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so simple, if I create my function as CREATE OR REPLACE FUNCTION MD5_ENCODE it will run smoothly, but if it stays anonymously within the SQL-Plus block as PL/SQL --> "may not be a function" error.

What is this Oracle "feature" again?

DECLARE

FUNCTION MD5_ENCODE(CLEARTEXT IN VARCHAR2) RETURN VARCHAR2 IS    
    CHK VARCHAR2(16);   
    HEX VARCHAR2(32);  
    I   INTEGER;  
    C   INTEGER;  
    H   INTEGER;  
BEGIN
    IF CLEARTEXT IS NULL THEN
        RETURN '';
    ELSE
        CHK := DBMS_OBFUSCATION_TOOLKIT.MD5(INPUT_STRING
=> CLEARTEXT);
        FOR I IN 1 .. 16 LOOP
            C := ASCII(SUBSTR(CHK, I, 1));
            H := TRUNC(C / 16);
            IF H >= 10 THEN
                HEX := HEX || CHR(H + 55);
            ELSE
                HEX := HEX || CHR(H + 48);
            END IF;
            H := MOD(C, 16);
            IF H >= 10 THEN
                HEX := HEX || CHR(H + 55);
            ELSE
                HEX := HEX || CHR(H + 48);
            END IF;
        END LOOP;  
        RETURN HEX;  
    END IF;  

END;  

BEGIN  
    UPDATE ADDRESSES_T SET STREET = MD5ENCODE(STREET) ;  

-- etc...  
END   
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3 Answers

In order to call a function within a SQL statement, it needs to exist as a function object within the database. The SQL statement is parsed and executed separately from your PL/SQL code, so it doesn't have access to the locally defined function.

If you really don't want to create the function object, you could use a cursor to loop over the rows in the table, execute the function in a PL/SQL statement, and update each row as you go.

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but I did the same thing with a PROCEDURE, with success. why differently between PROCEDURE & FUNCTION? –  yli May 8 '09 at 18:40
    
You would have to show me an example of what you did. As far as I know, you can't call a PROCEDURE within a SQL statement at all. –  Dave Costa May 8 '09 at 18:51
1  
Detected the reason, as in: forums.oracle.com/forums/thread.jspa?threadID=245112 There are a number of things it could be. My #1 candidate is, we can only use functions in SQL statements that are public i.e. declared in a package spec. This is the case even for SQL statements executed within the same Package Body. The reson is that SQL statements are executed by a different engine which can only see publicly declared functions. –  yli May 11 '09 at 14:22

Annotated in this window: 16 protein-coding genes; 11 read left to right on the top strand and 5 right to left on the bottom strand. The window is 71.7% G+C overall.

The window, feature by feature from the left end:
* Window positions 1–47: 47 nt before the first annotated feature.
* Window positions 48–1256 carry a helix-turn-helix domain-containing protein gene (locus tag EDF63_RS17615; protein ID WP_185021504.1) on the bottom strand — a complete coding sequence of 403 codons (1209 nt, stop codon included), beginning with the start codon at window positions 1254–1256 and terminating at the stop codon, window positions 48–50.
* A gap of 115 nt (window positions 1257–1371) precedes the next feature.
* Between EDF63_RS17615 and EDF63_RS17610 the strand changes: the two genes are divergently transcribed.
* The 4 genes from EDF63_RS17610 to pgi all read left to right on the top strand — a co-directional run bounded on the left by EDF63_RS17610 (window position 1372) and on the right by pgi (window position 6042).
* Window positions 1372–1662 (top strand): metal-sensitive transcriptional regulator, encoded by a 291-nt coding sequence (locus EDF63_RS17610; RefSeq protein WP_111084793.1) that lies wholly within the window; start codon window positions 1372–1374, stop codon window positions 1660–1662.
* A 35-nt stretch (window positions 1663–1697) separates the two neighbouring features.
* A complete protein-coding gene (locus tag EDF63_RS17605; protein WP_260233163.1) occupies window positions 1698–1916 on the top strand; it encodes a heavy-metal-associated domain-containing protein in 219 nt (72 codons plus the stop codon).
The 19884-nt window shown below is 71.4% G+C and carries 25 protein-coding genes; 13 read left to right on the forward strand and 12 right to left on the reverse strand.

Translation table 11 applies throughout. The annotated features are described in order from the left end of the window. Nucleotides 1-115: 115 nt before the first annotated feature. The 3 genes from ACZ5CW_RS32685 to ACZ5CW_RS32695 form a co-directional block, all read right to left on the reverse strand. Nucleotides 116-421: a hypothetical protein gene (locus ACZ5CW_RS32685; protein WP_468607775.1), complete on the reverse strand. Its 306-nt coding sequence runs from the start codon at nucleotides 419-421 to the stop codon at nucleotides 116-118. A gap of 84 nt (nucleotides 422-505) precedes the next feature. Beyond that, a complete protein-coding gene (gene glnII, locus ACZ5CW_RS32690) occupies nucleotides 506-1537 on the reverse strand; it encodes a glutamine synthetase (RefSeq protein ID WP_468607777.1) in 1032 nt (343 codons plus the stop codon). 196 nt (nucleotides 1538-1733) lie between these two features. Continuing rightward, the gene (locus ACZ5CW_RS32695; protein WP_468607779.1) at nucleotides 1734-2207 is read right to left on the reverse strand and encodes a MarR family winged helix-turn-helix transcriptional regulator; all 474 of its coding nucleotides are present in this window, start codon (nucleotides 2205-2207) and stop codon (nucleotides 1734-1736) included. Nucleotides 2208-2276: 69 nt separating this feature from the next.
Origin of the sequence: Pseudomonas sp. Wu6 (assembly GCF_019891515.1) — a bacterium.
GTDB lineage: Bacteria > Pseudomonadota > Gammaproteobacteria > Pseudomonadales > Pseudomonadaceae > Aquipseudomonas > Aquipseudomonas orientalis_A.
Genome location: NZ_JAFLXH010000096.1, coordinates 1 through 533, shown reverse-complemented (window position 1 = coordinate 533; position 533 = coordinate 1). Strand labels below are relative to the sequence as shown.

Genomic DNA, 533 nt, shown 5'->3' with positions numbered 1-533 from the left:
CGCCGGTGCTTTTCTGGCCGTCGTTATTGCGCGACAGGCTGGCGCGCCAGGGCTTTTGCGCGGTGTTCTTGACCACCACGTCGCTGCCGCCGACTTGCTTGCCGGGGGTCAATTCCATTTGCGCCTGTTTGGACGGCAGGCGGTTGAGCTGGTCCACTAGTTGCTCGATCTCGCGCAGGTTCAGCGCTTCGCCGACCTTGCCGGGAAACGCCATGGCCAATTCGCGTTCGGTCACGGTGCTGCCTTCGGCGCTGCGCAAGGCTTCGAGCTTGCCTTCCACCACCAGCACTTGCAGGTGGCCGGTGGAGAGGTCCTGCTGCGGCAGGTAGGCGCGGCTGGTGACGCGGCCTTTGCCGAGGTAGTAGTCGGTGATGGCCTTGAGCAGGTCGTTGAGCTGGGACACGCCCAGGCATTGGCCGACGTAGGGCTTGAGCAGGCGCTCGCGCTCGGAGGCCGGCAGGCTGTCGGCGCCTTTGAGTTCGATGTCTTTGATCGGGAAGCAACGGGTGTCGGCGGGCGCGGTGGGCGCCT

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up vote 2 down vote accepted

http://forums.oracle.com/forums/thread.jspa?threadID=245112

There are a number of things it could be.

My #1 candidate is, we can only use functions in SQL statements that are public i.e. declared in a package spec. This is the case even for SQL statements executed within the same Package Body. The reson is that SQL statements are executed by a different engine which can only see publicly declared functions.


Long story short, function must be defined in a package, like CREATE OR REPLACE FUNCTION MD5ENCODE(IN_TEXT IN VARCHAR2) RETURN VARCHAR2 IS ...

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1  
-1 incorrect. You can call a function from SQL and it doesn't have to be in a package spec. –  Jeffrey Kemp Feb 21 '13 at 3:18
    
Contradicting @JeffreyKemp, this fixed me up. I added my function to the spec and suddenly I stopped getting "function FOO may not be used in SQL". If the function is not in the spec then it can only be called from pl/sql not from sql. SQL can only call public functions hence why it had to be in the spec. –  Gabriel Jun 7 '13 at 19:30
    
Following up, here's an AskTom about this: asktom.oracle.com/pls/asktom/… –  Gabriel Jun 7 '13 at 20:10
    
@Gabriel, I've been wrong before, but not this time. I said "you can call a function from SQL and it doesn't have to be in a package spec". Try CREATE FUNCTION myfunc RETURN NUMBER BEGIN RETURN 1; END; and then run SELECT myfunc FROM DUAL;. It will work. –  Jeffrey Kemp Jun 8 '13 at 0:09
    
In other words, if you want to put the function in a package but call it from SQL, you must declare it in the package spec. But, you don't have to put the function in the package if you don't want to. You can create the function as a separate schema object on its own, outside the package. –  Jeffrey Kemp Jun 8 '13 at 0:12
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Your first problem is you have a typo.

FUNCTION MD5_ENCODE(CLEARTEXT IN VARCHAR2) RETURN VARCHAR2 IS

versus

UPDATE ADDRESSES_T SET STREET = MD5ENCODE(STREET) ;

You are missing the underscore in the function call in the update statement.

The next error you will encounter is :

PLS-00231: function 'MD5_ENCODE' may not be used in SQL

So you can simply assign the function results to a variable and use it in the Update statement.

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not a typo error. I corrected it. PLS-00231 "function 'md5encode' may not be used in SQL" –  yli May 11 '09 at 14:01
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